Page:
JUDAS PRIEST's ROB HALFORD: 'I'd Absolutely Kill To Do A Blues Record'

JUDAS PRIEST's ROB HALFORD: 'I'd Absolutely Kill To Do A Blues Record'

Jonathan Dick of Noisey recently conducted an interview with JUDAS PRIEST singer Rob Halford. An excerpt from the chat follows below.

Noisey: Obviously your voice is probably one of the most recognizable and distinctive not only in heavy metal but in all of music. Was there a specific moment when you realized you had this powerful voice, or was it a kind of gradual fit for you in the beginning just finding that range?
Halford: That again goes back to those early bands I was in like, I love these names, LORD LUCIFER. [Laughs] I love that. Bands like HIROSHIMA and ABRAXIS and others, but when you stand in a room with a bunch of guys with audio equipment that works, and you're there to make noise together, it's like an embryo — the actual real, true foundations of what you want to do and be in a band — it's happening in a very organic kind of way, really. It's uncluttered. It's very pure. It's very untouched by outside influence, so that's how I learned it. When you give somebody a microphone, and they suddenly sound louder than they really are, anything can happen. [Laughs] You watch people do karaoke, and when you put a mic in somebody's hand, they change. You change. You really do. Something happens, and I can't explain it. But when you actually start screaming and stuff like that into the microphone, and you hear the voice coming out through the speakers, and it's amplified, it's absolutely thrilling. It's thrilling, but it's also kind of inspiring, and it gives you a sense of "What can I try next? What can I do next?" That's really how I learned, and I was already listening to the greats like Janis Joplin, who I loved to death, and who was one of the greatest rock singers ever and, of course, hearing my friend Robert Plant singing the way he was singing the real blues. I like to think I've still got the blues in my voice. I'd absolutely kill to do a blues record. I would kill to do that. It's something I want to do because I want to explore what my voice can do in that wonderful world. That's how I learned to do a lot of that soaring, sweeping, and screeching. And also I discovered that I've got a voice that can go in different octaves, directions, and different kinds of projections. It's a combination of a sense of adventure and just being inspired by those guys, those wonderful singers. It's a mixture of everything but mainly a discovery of what the voice can do.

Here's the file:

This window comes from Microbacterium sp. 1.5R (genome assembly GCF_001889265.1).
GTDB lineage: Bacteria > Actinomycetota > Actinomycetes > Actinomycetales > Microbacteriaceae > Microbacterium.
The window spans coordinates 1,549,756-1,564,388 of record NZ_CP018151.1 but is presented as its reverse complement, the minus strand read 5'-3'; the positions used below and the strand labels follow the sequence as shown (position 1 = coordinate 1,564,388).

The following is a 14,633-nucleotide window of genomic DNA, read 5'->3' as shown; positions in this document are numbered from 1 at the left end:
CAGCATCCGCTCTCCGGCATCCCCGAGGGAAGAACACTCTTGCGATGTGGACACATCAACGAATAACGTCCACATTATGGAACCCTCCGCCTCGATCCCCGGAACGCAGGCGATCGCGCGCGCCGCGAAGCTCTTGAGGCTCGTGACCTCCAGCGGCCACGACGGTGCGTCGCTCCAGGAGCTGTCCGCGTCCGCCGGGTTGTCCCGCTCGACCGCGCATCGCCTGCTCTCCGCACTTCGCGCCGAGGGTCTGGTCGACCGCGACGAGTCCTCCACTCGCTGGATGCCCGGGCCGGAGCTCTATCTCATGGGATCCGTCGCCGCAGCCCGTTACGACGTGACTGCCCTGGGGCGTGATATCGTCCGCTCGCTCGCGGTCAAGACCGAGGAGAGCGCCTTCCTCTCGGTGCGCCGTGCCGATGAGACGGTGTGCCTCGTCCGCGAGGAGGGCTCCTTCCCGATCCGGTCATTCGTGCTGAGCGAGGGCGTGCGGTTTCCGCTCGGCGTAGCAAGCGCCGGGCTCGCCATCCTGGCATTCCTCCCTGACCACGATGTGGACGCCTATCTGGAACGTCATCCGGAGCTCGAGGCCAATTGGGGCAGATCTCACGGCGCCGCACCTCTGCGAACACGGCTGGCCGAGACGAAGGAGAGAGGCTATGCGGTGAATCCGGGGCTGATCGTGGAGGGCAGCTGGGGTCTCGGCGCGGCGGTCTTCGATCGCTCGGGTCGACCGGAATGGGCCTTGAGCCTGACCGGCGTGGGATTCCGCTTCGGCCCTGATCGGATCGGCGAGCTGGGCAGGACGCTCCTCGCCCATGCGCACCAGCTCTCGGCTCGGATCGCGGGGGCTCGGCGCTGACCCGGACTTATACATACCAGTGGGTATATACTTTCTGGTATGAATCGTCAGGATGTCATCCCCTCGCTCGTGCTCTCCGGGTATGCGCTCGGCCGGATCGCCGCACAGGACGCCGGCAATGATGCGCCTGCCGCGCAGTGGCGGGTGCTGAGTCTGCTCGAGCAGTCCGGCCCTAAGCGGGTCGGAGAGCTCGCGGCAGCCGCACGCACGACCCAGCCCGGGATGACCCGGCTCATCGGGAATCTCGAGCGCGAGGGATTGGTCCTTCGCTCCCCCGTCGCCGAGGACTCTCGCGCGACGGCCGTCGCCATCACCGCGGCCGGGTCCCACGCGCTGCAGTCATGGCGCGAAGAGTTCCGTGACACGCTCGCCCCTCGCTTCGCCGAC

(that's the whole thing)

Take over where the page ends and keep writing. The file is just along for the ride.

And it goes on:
Noisey: What is it that keeps bringing you back and drawing you in to this music where you're still creating and still just as passionate with "Redeemer Of Souls" as you were with "Rocka Rolla" or "Sad Wings Of Destiny" or any of those early JUDAS PRIEST releases?

Halford: I think that essentially since music was invented, it's basically reached out and touched every single kind of conceivable generation. It's a very difficult kind of thing to describe isn't it, because you can only really sense it when you're listening to it. Whether you're listening to it with other people or in a room by yourself with your headphones on or at a concert, it's a very difficult thing to pin down. But I think the elements of metal with its sense of power and its aggression and its volume and its various textures, and especially the messages, I think metal, and when I say "metal," I'm talking about all kinds of metal, but I think it's always had this very powerful charge behind it of opportunity and of overcoming things in life, which is a message that PRIEST has always embraced. It's a very empowering kind of music, heavy metal is. I'm sure that people would say the same thing about country music or R&B or rap and hip-hop or whatever, but I think it's an absolute fact that if you speak to people coming out of the venue when they've just seen their favorite heavy metal band, they all just feel so alive, and they feel so invigorated. The whole experience is just very emotional and very cathartic, and so all of those different attributes, for me, have been very much intact with heavy metal, and it's just about this human desire. It's a very important ingredient of your personal love for metal. I'm just thrilled that I'm about to be a 63-year-old metalhead. [Laughs] My love for this music is just as strong as a teenage metalhead. We connect with each other without even saying anything because we both feel the same way inside. It's a blessing, metal is. Definitely.

Read the entire interview at Noisey.

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